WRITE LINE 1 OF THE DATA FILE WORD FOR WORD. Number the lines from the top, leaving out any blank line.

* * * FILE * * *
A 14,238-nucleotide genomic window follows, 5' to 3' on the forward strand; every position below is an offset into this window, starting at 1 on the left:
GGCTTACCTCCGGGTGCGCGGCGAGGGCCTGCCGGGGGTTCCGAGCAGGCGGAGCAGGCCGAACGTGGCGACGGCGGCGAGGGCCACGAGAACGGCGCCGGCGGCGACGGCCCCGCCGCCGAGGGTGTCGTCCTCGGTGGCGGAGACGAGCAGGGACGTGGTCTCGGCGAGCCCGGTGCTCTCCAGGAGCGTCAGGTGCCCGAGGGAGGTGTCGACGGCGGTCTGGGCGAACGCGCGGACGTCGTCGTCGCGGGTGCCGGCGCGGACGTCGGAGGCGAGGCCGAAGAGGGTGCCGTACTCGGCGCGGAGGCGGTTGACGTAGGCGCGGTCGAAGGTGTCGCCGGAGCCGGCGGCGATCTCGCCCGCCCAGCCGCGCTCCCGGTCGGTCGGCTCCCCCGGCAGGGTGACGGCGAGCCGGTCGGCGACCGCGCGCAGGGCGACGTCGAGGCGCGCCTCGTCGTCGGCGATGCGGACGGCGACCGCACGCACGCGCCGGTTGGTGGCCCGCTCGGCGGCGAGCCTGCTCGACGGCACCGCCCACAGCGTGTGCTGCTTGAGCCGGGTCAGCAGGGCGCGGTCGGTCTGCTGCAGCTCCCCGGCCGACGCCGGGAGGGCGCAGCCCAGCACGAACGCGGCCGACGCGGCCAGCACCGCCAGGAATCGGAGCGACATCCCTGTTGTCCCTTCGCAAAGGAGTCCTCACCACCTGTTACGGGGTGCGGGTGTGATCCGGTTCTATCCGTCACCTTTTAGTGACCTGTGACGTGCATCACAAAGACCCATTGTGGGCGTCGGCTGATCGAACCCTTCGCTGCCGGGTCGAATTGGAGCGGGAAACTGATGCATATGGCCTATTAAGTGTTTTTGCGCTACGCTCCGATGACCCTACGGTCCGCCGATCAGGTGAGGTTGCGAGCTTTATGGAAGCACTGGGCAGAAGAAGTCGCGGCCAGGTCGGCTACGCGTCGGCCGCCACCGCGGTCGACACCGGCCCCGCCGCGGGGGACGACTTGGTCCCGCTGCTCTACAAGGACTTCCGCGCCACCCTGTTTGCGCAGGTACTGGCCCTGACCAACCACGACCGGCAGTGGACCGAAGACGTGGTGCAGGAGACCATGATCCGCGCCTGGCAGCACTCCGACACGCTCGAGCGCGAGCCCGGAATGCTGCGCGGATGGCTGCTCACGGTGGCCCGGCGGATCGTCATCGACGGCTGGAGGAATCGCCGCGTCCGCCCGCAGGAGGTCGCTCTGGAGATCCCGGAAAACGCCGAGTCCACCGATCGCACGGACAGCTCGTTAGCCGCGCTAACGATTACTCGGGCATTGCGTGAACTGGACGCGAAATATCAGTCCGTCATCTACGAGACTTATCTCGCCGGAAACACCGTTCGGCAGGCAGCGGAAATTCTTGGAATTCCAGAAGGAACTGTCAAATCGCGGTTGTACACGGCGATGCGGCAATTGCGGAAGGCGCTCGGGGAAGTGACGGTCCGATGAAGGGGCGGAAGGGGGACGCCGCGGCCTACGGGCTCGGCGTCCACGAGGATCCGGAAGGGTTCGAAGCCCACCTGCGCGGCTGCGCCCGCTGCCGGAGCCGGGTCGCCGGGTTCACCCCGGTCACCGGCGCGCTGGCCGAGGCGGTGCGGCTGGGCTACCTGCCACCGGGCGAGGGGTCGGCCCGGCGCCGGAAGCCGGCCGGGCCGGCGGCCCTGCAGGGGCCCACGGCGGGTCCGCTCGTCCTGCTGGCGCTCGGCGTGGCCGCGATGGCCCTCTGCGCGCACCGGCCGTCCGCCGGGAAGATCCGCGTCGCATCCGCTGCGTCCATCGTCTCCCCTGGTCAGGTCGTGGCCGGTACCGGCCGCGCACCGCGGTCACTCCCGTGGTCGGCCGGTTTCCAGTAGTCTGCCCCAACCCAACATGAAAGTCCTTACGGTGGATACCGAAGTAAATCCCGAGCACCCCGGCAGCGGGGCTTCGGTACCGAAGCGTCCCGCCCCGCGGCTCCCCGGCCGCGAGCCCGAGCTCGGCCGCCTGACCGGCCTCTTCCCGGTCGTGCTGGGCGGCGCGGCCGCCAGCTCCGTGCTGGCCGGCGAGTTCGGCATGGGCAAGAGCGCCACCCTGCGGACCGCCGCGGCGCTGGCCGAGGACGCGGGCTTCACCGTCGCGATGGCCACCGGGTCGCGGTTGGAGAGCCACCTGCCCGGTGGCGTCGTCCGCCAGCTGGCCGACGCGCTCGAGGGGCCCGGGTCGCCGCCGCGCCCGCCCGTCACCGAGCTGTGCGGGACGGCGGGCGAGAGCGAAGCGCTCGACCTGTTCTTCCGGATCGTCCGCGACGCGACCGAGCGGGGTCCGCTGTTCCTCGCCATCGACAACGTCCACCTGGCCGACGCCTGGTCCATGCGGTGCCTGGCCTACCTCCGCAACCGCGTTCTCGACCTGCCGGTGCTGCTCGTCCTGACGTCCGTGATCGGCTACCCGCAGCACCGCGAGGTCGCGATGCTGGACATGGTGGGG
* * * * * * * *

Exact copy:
A 14,238-nucleotide genomic window follows, 5' to 3' on the forward strand; every position below is an offset into this window, starting at 1 on the left: